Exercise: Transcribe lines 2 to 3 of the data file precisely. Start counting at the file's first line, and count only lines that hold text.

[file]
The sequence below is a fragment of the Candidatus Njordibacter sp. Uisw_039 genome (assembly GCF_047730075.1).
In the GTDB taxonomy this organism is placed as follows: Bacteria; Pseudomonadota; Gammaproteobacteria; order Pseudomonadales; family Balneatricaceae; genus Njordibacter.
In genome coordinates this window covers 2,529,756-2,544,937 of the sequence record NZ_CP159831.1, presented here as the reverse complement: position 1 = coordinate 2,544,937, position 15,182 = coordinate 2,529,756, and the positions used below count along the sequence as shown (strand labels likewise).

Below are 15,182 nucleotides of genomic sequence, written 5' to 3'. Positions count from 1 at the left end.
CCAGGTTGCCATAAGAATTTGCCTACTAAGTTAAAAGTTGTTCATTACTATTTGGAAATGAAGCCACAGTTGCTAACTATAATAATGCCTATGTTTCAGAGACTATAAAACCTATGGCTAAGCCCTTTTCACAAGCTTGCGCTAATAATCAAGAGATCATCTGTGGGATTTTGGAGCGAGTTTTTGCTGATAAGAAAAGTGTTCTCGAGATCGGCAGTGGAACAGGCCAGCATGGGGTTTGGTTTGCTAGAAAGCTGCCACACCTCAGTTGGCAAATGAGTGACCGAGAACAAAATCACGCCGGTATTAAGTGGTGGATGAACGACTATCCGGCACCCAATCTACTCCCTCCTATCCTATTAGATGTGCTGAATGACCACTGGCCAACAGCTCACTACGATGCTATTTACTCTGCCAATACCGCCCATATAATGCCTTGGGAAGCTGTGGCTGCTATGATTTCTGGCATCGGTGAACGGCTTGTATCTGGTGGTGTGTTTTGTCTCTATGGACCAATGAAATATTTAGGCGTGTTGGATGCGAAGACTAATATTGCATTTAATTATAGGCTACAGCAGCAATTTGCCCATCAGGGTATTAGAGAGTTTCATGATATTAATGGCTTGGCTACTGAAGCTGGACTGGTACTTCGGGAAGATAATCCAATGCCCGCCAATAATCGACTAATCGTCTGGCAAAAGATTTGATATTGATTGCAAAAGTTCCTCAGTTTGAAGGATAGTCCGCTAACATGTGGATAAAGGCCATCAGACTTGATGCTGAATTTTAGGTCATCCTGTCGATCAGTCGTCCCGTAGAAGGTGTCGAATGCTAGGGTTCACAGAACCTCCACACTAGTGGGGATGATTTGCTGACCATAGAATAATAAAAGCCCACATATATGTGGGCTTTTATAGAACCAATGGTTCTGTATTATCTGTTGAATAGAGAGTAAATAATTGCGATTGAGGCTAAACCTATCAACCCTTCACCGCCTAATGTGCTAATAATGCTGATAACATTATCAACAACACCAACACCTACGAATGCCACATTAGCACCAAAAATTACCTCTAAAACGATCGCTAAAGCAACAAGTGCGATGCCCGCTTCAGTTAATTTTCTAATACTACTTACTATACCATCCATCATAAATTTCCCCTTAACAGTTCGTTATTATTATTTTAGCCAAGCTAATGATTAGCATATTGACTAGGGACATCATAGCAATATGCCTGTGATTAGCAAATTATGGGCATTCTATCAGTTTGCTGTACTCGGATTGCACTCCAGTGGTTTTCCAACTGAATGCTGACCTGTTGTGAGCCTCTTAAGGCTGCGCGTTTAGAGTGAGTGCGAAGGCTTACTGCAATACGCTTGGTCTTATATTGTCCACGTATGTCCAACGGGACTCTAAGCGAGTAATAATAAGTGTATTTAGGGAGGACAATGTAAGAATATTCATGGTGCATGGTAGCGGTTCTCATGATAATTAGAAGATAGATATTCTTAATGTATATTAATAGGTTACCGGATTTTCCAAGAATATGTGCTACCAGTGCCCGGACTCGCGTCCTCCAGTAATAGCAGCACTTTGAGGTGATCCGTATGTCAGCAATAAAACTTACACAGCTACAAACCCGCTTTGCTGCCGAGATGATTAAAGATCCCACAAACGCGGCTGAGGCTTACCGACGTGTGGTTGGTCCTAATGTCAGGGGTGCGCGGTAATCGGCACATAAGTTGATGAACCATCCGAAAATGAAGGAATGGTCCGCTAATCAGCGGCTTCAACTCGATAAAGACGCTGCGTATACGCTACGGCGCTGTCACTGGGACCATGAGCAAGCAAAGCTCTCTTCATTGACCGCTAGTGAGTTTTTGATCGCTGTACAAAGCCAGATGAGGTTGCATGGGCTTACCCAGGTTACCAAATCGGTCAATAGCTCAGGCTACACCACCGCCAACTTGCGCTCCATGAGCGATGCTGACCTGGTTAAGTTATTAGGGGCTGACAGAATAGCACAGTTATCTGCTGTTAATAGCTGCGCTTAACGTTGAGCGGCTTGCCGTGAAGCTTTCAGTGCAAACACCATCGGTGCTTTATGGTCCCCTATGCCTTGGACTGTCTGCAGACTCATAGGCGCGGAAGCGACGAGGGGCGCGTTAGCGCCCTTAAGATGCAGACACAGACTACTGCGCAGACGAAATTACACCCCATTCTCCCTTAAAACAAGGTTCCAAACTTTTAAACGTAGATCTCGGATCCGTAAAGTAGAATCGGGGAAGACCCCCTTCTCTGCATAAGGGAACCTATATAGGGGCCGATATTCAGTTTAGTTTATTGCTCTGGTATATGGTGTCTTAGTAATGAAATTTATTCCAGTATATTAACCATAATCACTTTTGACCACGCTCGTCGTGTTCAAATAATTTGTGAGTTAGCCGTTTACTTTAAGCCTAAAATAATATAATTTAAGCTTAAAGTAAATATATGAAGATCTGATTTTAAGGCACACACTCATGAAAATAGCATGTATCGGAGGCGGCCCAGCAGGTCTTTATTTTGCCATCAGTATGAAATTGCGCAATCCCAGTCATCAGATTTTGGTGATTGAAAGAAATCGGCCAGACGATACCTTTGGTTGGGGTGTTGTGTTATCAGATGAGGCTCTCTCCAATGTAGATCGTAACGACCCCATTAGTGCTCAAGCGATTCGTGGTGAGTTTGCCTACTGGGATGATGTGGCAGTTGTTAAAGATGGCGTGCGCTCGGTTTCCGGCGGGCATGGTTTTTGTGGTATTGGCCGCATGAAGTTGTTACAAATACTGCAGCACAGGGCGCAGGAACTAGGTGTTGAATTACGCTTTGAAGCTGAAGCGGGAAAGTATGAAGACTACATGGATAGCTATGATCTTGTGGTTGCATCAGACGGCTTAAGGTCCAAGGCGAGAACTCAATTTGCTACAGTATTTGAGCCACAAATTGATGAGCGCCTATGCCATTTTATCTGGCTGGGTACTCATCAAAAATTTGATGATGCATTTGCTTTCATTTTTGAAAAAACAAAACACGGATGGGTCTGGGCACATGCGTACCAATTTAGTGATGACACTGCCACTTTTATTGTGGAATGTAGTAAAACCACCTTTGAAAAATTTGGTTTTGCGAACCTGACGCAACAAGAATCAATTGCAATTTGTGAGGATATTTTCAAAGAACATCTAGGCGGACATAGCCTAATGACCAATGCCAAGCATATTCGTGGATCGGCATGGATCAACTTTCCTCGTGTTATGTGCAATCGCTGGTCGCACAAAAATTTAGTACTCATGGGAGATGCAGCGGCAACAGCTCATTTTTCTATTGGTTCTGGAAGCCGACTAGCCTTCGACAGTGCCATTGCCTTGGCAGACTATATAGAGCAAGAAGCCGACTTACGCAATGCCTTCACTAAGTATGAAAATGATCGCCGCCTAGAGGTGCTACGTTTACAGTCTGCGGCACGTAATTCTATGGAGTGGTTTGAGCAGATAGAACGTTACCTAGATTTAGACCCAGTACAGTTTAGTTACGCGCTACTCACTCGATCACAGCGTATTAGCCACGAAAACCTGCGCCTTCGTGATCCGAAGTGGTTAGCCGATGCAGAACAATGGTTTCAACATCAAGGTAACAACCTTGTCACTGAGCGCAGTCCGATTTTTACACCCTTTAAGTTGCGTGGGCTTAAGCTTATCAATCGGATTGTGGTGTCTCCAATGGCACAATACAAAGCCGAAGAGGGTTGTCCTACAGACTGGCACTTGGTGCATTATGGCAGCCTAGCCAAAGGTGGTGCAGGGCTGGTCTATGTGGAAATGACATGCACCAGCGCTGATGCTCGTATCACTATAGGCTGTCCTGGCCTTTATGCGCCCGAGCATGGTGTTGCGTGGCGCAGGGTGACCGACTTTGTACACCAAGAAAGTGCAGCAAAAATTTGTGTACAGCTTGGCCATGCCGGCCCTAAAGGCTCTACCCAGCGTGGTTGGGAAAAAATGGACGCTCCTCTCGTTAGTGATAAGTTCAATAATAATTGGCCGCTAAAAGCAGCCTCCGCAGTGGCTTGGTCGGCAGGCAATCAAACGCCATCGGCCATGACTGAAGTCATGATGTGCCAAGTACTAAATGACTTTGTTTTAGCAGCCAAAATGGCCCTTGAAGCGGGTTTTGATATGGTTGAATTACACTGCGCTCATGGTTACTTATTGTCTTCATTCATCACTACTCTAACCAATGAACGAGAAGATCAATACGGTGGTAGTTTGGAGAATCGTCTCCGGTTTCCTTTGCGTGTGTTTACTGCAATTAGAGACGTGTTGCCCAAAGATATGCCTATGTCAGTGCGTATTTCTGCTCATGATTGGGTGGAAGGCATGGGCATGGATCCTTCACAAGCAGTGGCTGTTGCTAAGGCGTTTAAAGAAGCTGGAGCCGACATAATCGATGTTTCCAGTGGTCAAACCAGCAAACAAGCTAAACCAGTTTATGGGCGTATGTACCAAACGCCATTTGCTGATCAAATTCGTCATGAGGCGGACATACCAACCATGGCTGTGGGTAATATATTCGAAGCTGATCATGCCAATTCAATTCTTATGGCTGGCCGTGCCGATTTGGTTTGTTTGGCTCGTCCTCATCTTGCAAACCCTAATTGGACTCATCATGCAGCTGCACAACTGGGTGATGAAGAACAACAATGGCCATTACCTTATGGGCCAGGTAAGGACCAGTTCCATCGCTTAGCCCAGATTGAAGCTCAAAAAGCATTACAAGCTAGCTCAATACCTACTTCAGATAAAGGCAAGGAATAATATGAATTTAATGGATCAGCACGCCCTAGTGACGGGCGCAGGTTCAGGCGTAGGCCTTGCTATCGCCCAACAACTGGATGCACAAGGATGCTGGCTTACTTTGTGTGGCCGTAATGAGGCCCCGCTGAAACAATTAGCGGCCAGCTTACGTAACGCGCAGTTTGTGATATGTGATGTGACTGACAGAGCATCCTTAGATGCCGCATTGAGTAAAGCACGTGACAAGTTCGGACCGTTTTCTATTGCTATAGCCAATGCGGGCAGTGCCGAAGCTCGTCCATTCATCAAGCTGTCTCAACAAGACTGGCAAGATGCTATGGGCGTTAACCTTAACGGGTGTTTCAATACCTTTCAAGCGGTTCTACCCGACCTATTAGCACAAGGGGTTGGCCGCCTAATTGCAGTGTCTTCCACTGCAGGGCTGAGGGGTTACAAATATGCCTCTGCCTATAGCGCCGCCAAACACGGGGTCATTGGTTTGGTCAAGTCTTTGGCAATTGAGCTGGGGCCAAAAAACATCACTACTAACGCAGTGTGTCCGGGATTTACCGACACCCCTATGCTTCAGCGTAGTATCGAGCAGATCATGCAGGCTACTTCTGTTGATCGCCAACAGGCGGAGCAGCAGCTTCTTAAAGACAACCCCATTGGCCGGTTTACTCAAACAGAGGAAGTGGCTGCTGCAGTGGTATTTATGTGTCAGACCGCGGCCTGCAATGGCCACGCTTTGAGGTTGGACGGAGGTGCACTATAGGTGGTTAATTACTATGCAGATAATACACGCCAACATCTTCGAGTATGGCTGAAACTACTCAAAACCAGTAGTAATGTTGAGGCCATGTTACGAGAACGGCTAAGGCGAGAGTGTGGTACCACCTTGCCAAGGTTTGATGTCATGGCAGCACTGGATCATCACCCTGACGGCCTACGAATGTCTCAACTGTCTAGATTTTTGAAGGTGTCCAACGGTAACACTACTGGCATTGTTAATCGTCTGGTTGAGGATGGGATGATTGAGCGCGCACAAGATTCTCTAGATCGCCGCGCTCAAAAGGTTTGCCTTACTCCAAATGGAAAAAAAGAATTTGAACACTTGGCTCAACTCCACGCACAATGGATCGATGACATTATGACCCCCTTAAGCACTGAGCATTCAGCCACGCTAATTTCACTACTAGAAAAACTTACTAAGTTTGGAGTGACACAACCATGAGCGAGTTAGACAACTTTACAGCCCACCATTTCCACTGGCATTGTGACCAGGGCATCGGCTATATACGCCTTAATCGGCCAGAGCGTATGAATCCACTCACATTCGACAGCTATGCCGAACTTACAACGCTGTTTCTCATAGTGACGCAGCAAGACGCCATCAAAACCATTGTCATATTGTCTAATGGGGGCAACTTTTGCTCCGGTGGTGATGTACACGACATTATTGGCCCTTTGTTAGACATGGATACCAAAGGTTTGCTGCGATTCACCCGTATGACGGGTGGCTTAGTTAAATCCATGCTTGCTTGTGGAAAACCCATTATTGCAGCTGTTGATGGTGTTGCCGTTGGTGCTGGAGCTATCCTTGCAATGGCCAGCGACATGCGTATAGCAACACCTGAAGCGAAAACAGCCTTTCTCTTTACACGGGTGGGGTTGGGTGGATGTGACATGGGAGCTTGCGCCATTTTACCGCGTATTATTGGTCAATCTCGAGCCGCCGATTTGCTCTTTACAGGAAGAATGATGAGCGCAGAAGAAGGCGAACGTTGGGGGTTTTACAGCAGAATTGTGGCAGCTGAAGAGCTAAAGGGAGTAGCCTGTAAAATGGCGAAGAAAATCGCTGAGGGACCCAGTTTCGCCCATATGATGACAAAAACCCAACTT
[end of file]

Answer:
In the GTDB taxonomy this organism is placed as follows: Bacteria; Pseudomonadota; Gammaproteobacteria; order Pseudomonadales; family Balneatricaceae; genus Njordibacter.
In genome coordinates this window covers 2,529,756-2,544,937 of the sequence record NZ_CP159831.1, presented here as the reverse complement: position 1 = coordinate 2,544,937, position 15,182 = coordinate 2,529,756, and the positions used below count along the sequence as shown (strand labels likewise).